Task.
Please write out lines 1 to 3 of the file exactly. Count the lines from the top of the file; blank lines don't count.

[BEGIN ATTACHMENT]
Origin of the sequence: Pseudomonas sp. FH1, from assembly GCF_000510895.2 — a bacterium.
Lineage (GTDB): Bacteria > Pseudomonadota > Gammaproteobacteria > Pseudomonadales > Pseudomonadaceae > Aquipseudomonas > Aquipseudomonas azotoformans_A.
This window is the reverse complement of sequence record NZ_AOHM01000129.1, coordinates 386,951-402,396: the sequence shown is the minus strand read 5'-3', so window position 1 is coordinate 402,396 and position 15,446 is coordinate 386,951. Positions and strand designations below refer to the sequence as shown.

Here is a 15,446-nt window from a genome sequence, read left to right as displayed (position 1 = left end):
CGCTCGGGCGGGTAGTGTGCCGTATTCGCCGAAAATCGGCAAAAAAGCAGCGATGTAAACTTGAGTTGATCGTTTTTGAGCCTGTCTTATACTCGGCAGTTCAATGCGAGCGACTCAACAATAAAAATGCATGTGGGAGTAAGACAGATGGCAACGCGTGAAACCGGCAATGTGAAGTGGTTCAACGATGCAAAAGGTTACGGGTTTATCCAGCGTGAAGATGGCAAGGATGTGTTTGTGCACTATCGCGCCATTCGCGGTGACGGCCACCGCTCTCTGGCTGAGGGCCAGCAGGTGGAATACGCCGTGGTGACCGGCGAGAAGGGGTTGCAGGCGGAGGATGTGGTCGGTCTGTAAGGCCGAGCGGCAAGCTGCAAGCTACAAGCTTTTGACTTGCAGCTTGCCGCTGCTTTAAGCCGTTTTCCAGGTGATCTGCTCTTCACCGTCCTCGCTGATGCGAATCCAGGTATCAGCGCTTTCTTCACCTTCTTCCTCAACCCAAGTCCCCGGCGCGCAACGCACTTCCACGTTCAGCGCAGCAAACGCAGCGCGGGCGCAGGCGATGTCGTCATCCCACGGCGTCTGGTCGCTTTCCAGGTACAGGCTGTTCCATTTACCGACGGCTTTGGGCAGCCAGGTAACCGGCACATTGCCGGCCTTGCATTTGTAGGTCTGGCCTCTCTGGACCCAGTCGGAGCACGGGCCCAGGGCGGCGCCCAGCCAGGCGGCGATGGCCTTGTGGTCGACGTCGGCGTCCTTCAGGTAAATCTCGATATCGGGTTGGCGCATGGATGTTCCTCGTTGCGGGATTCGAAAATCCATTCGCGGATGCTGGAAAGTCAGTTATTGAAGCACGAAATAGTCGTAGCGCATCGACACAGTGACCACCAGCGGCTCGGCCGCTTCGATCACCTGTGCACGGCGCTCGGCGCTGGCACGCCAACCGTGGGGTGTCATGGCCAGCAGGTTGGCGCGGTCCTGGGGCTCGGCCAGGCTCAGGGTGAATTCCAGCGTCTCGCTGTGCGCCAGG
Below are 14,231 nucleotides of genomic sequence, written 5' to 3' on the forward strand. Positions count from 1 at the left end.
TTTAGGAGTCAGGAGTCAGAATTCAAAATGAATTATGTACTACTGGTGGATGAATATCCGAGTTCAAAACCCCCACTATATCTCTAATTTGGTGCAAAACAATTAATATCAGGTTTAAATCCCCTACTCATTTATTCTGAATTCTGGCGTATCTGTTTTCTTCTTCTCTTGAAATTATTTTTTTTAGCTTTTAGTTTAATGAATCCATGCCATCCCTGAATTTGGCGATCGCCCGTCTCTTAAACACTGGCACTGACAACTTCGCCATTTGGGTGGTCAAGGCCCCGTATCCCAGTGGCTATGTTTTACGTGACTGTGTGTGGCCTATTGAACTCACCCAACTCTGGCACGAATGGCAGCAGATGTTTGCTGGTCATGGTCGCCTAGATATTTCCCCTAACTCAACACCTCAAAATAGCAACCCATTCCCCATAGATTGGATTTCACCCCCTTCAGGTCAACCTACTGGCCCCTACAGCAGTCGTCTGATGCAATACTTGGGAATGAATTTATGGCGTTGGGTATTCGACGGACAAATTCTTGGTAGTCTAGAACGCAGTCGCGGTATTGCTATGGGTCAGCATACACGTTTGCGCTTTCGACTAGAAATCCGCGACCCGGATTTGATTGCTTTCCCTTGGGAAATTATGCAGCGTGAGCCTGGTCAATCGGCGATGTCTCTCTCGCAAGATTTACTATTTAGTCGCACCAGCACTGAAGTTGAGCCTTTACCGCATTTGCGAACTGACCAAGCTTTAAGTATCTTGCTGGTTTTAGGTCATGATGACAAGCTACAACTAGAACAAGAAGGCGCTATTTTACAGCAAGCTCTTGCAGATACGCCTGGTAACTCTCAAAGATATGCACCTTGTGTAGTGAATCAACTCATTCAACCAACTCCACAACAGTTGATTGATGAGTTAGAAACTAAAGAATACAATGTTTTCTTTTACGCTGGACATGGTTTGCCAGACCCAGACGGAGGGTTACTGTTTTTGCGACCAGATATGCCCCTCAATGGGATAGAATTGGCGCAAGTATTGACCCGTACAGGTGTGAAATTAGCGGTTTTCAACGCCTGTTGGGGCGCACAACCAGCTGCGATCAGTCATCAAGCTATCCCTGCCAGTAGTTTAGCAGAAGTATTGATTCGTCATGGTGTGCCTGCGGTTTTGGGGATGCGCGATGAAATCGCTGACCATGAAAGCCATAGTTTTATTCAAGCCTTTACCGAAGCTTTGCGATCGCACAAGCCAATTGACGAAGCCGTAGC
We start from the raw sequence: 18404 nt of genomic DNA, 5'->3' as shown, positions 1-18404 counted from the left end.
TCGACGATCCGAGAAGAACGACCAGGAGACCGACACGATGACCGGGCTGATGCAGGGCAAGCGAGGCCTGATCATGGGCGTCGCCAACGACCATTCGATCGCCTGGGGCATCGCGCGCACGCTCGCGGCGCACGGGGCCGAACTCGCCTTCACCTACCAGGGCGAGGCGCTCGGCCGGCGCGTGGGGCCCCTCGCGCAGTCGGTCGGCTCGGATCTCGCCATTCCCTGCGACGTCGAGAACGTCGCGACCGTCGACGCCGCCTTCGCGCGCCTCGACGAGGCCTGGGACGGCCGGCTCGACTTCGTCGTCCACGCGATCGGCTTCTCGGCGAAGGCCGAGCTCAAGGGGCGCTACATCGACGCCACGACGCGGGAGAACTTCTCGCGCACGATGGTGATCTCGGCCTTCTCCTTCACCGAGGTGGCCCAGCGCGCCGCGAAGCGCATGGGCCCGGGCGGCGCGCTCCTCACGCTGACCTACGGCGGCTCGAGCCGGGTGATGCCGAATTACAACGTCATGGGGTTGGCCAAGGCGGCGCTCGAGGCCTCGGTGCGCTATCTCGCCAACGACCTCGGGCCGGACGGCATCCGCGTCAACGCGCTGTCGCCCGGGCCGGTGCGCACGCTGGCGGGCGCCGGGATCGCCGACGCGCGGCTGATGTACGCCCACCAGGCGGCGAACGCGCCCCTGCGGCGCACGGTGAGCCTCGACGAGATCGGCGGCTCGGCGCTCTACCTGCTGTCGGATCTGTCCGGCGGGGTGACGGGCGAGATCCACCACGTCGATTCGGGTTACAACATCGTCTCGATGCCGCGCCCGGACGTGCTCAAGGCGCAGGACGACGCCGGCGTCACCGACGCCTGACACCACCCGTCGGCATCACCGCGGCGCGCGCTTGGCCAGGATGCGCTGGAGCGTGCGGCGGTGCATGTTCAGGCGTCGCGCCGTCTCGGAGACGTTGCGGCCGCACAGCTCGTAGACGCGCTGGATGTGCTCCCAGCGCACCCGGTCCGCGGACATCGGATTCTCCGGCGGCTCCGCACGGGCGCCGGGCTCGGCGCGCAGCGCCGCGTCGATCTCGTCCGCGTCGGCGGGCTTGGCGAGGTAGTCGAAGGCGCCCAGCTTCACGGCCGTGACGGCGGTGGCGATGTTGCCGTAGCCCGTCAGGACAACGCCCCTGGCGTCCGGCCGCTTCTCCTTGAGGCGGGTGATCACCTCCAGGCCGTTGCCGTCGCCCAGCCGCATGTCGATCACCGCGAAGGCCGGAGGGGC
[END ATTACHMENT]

Origin of the sequence: Pseudomonas sp. FH1, from assembly GCF_000510895.2 — a bacterium.
Lineage (GTDB): Bacteria > Pseudomonadota > Gammaproteobacteria > Pseudomonadales > Pseudomonadaceae > Aquipseudomonas > Aquipseudomonas azotoformans_A.
This window is the reverse complement of sequence record NZ_AOHM01000129.1, coordinates 386,951-402,396: the sequence shown is the minus strand read 5'-3', so window position 1 is coordinate 402,396 and position 15,446 is coordinate 386,951. Positions and strand designations below refer to the sequence as shown.